A dog might stretch after standing up, just as people do, or might drop into a
stretch when bored or to lead into a
Dog communication comes in a variety of forms.
Dogs use certain
movements of their
bodies and body parts and different
vocalizations to send
other dogs, animals
and humans. There
are a number of basic ways a dog can communicate. These are movements of the
eyes and "eyebrows",
head, tail, and
entire body, as well as
Dominance and submission
One of the most common communications between dogs, and from dogs to their
human companions, is the display of either
Most dogs and wild canines live in groups, or
with an established
Dogs will, usually, submit to any dog that is more dominant than they are. There
are innumerable ways a dog can show their dominance or submission, depending on
situation, the amount of difference in
rank, and each dogs' own
personality. Dominant dogs are more confident, while submissive dogs are
Both of these traits show in almost every communication signal a dog gives.
- See also
How high or low the tail is held, in relation to how the dog's
naturally carries their tail, and how it is moved can signify the dog's
mood and/or rank.
The higher the tail is carried, the more dominant/confident the dog is; the
lower, the more submissive/insecure. A tail held straight up, or even slightly
curved over the back, shows that the dog is very dominant. If the fur on the
tail is also bristled, the dog is saying they are willing and able to defend
Small, slow wags of the tail says the dog is questioning things around them.
Either they aren't sure if the target dog or person is friendly, or they aren't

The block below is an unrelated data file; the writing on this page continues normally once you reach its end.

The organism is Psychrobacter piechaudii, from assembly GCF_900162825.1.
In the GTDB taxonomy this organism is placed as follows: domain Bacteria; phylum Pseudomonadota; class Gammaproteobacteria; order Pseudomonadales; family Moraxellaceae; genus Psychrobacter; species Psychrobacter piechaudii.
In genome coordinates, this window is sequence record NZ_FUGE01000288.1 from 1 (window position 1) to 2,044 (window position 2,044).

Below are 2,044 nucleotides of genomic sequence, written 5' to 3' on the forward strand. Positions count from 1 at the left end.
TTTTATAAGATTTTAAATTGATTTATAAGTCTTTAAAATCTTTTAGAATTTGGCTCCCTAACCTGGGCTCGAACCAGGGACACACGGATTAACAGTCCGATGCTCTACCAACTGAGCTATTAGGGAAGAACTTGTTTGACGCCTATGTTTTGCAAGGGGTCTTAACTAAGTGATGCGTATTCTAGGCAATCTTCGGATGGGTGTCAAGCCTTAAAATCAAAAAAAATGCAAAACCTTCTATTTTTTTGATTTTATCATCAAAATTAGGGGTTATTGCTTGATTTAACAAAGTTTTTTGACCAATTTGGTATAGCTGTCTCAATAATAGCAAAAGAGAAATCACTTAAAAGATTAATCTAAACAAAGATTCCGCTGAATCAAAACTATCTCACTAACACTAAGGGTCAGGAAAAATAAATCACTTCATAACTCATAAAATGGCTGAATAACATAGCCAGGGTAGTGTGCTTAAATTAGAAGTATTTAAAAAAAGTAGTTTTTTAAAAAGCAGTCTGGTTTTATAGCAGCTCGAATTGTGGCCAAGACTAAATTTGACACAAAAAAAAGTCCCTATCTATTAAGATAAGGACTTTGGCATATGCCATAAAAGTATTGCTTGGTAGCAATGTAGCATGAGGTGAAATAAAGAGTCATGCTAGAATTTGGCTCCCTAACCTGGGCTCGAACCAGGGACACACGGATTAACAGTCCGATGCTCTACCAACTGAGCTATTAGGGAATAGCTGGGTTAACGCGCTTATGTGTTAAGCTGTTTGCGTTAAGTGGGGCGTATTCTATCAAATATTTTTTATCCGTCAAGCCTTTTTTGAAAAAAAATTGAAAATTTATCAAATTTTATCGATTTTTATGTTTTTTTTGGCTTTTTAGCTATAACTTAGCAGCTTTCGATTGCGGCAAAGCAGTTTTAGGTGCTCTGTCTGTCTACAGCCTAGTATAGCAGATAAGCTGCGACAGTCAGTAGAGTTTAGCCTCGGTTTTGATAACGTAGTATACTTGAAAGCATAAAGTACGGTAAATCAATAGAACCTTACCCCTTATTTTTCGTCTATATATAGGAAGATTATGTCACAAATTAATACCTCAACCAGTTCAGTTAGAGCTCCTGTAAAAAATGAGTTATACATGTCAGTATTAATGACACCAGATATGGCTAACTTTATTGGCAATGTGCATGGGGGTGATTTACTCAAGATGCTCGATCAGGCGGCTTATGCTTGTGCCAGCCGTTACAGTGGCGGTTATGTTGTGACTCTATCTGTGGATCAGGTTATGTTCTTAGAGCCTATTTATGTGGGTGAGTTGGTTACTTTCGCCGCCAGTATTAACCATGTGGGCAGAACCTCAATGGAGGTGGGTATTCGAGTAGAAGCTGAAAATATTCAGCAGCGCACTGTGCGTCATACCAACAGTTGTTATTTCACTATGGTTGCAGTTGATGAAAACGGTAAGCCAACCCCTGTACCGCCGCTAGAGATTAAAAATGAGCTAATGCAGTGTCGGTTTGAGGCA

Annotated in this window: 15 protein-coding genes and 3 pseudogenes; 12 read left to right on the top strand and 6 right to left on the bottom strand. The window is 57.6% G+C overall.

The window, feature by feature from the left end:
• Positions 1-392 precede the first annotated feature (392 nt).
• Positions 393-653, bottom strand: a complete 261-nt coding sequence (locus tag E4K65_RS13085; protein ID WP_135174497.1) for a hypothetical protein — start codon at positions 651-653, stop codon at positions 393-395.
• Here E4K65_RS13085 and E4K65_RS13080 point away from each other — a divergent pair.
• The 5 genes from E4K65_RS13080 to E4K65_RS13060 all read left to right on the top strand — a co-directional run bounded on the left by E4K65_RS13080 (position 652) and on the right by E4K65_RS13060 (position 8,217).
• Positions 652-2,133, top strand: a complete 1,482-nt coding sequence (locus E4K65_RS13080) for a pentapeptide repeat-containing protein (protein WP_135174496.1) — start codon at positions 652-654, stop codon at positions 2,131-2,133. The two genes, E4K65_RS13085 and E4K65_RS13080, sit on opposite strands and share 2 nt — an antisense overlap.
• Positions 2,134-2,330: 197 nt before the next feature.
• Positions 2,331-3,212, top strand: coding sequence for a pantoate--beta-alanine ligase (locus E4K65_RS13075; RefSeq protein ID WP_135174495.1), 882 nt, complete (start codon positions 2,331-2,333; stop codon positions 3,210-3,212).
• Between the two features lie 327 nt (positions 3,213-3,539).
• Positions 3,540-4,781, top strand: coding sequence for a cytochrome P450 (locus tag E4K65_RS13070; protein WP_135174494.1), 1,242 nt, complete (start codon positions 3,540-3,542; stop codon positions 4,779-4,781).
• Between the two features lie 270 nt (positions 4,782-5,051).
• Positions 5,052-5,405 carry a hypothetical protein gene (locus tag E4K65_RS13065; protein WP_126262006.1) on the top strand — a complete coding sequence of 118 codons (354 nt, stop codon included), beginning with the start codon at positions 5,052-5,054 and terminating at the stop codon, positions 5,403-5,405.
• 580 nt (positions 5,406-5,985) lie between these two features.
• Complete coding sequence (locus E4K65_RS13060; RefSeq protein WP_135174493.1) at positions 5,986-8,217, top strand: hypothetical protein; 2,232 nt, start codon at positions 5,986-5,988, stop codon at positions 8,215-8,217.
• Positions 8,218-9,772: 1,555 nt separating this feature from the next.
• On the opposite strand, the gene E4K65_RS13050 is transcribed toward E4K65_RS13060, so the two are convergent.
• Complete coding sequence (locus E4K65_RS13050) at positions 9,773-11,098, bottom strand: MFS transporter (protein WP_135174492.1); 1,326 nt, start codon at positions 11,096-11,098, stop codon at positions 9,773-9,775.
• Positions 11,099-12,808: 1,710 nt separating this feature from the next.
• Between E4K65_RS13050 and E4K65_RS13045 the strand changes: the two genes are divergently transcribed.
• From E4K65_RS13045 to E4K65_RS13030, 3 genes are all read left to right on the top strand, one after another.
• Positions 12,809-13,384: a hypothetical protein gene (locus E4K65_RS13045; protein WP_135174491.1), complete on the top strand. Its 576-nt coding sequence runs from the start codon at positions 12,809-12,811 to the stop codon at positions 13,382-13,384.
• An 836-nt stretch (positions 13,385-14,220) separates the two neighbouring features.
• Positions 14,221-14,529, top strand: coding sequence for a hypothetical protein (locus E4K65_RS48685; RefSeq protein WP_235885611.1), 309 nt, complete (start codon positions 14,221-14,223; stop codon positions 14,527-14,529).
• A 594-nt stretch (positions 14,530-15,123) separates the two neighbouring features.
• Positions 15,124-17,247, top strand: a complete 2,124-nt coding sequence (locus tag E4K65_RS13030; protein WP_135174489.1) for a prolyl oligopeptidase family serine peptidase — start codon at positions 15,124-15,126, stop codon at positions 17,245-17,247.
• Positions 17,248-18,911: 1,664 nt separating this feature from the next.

sure what is going on or what is expected of them.
Large, fast wags of the tail is a sign of a happy dog. If the wags are large
enough to pull the dog's hips with them, the message includes a bit of
submission to someone they view as pack leader.
docked tails, like
tend to have some problems communicating with other dogs, since their tail
movements are extremely difficult to detect.
Ear position relates the dog's level of attention, and reaction, to a
situation or animal. Erect ears facing forward means the dog is very attentive,
while ears laid back suggests a negative, usually fearful, reaction. Dogs with
drop ears, like
Beagles, can't use these signals very well, as the signals first developed
in wolves, whose
ears are pricked.
Mouth expressions can provide information about the dog's mood. When a dog
wants to be left alone, he might yawn (although yawning also might indicate
sleepiness, confusion, or stress) or start licking his mouth without the
presence of any food. When a dog is happy or wants to play, he might pant with
lips relaxed, covering the teeth and with what sometimes appears to be a happy
expression (it might appear as a smile to some observers) or with the mouth
open. Mouth expressions that indicate aggression include the snarl, with lips
retracting to expose the teeth, although some dogs also use this during play.
It's important to look at the dog's whole body and not just the mouth or tail
before deciding what the dog is trying to communicate. What appears initially as